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Graphic Lit

from the June 2014 issue

from “Obi’s Nightmare”

The concept for "Obi's Nightmare" began with a question posed between artist Jamón y Queso and two Guinean writers who have chosen to remain anonymous in the interest of their safety. What would be the worst possible fate to befall President Obiang Nguema, the continent's longest-serving head of state? In Equatorial Guinea, where some 70% of the population survives on less than $2 a day, despite its boasting the highest GDP in Africa, the three friends concluded that his ultimate misfortune would be to spend a single day as an ordinary citizen of his own country—which is to say, without access to education, electricity, healthcare, sanitation, free speech, or the estimated $700M+ in oil payments that he holds in American banks.

This scene takes place on the last day of Obiang’s normal life. Little does he know how different things will be when he wakes up tomorrow in Malabo.—David Shook

Click image below to enlarge

© Ramón Esono Ebolé. By arrangement with Phoneme Media and Equatorial Guinea Justice. Translation © 2014 by David Shook. All rights reserved.


Jamón y Queso

Ramón Esono Ebolé, who publishes his comics under the pseudonym Jamón y Queso, was born in Nkoa-Nen Yebekuan, Equatorial Guinea in 1977, just two years before current president Obiang Nguema overthrew his uncle Macías Nguema in a violent coup d'etat. He has exhibited his art around the world, in countries including Brazil, El Salvador, Equatorial Guinea, Mozambique, Paraguay, and the United States. His first book-length comic, Obi's Nightmare, is forthcoming in English from Phoneme Media in partnership with international rights organization Equatorial Guinea Justice. After having lived in Equatorial Guinea for his entire life, Esono Ebolé emigrated to Paraguay in 2011, where he is active as a political cartoonist and commentator in favor of a democratic Equatorial Guinea. His work has recently appeared in the Chimurenga Chronic and molossus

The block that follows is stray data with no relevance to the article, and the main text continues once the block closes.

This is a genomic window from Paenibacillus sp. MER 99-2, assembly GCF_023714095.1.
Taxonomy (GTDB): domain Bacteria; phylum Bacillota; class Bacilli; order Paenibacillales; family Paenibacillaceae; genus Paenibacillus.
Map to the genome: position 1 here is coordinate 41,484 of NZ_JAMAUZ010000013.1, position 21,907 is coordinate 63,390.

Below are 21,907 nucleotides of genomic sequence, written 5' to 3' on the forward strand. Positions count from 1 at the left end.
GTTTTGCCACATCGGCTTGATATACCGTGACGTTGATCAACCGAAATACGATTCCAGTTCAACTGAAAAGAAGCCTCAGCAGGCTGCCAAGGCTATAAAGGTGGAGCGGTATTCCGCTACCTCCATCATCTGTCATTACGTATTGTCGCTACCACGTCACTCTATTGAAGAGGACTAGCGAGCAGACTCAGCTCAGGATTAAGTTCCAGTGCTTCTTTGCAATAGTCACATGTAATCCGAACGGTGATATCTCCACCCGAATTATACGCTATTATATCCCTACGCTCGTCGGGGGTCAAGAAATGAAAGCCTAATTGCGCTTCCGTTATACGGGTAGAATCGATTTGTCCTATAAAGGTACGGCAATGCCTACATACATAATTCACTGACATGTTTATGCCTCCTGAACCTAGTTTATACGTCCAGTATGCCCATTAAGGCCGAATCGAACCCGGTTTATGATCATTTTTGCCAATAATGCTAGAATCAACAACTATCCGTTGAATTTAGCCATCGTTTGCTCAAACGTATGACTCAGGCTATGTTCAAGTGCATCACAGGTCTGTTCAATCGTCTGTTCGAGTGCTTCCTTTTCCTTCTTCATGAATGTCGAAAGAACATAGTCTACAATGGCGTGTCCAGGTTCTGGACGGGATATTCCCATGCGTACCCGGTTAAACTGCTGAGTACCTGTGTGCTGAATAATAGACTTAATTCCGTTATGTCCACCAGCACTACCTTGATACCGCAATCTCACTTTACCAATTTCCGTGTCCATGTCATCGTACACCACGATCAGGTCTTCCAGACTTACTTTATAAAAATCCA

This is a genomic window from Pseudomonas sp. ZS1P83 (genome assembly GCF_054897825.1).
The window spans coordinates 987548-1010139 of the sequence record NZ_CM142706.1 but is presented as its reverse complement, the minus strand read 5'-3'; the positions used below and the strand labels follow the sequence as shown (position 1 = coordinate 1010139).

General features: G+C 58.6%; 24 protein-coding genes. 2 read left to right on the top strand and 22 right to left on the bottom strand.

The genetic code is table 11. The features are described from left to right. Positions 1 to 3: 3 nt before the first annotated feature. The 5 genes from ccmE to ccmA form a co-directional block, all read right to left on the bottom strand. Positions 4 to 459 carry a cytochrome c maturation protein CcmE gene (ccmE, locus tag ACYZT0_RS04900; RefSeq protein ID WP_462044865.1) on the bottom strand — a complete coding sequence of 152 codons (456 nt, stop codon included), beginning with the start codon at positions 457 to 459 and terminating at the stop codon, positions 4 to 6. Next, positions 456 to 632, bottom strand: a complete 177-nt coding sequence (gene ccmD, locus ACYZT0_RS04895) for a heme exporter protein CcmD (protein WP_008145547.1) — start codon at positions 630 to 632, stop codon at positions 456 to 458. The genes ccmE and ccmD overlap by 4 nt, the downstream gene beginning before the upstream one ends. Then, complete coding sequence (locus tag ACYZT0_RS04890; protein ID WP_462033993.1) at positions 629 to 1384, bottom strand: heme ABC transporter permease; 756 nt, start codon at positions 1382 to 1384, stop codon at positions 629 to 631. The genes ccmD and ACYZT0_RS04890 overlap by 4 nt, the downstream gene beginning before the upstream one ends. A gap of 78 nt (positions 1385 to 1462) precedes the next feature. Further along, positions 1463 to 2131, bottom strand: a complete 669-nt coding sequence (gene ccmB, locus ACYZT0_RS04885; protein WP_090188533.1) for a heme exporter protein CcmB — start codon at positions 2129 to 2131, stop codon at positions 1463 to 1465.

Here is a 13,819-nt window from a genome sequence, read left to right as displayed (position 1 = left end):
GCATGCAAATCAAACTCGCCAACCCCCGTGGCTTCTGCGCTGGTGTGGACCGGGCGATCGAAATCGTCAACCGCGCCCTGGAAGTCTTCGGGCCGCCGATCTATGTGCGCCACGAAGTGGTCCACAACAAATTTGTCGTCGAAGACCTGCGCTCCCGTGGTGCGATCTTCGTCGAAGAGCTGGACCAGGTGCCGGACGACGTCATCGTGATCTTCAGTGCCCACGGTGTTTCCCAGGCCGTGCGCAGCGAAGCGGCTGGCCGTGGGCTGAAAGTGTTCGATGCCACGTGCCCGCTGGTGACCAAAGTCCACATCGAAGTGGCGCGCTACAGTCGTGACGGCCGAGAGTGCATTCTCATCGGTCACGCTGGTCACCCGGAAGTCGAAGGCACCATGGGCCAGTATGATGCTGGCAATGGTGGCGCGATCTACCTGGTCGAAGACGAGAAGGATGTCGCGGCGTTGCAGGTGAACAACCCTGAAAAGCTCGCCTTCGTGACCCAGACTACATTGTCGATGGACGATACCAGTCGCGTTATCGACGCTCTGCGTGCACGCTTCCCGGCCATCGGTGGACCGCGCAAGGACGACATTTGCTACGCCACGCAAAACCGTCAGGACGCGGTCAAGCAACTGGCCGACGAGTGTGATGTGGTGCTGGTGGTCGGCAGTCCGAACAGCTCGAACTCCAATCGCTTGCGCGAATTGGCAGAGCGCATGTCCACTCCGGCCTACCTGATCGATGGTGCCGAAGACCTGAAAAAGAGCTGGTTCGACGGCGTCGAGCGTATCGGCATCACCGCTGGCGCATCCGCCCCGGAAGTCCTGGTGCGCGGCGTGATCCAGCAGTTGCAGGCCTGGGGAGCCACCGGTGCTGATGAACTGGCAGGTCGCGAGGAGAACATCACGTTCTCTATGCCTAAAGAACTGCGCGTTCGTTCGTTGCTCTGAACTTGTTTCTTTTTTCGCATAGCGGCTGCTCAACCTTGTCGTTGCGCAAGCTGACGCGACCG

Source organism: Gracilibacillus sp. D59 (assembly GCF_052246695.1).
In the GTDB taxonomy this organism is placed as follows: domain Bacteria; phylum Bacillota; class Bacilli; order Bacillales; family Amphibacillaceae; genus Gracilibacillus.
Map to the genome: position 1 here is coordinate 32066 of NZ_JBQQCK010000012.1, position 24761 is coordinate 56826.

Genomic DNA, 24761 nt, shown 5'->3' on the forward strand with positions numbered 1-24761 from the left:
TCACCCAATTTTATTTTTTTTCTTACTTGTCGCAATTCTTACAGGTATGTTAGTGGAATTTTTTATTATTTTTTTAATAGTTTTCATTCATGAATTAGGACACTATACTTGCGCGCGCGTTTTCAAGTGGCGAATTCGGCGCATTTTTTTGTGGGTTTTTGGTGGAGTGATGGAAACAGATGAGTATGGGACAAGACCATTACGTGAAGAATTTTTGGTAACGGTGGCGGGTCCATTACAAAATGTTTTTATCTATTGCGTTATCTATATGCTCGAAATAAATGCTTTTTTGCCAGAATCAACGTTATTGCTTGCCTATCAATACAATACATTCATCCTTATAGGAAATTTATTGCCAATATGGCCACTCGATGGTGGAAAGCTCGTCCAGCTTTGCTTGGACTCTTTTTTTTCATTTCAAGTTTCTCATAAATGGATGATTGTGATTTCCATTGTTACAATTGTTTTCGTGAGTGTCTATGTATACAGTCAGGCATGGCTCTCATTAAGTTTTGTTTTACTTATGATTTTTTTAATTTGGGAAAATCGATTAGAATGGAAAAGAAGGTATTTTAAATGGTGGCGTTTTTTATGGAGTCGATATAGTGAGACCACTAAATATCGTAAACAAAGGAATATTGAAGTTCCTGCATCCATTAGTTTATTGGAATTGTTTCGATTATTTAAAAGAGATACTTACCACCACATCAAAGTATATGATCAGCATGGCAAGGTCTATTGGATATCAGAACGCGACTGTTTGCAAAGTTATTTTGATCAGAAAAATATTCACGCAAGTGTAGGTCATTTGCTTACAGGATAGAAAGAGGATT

Translated from Spanish by David Shook

David Shook is a poet, translator, and editor whose work has spanned a wide range of languages and regions. As founder of Phoneme, now an imprint of Deep Vellum Publishing, Shook has edited award-winning books translated from twenty-five languages, including the first ever book-length translations from Lingala and Uyghur. Shook was a 2017 National Endowment for the Arts Fellow for their translations of São Toméan poet Conceição Lima, a 2019 Lannan Resident, and the 2018–19 Artist in Residence at Kashkul, the center for arts and culture at the American University of Iraq, Sulaimani. Their most recent translations include Jorge Eduardo Eielson’s Room in Rome and Pablo d’Ors’s The Friend of the Desert. Shook's Spanish-language collection Atlas estelar is forthcoming in 2020.

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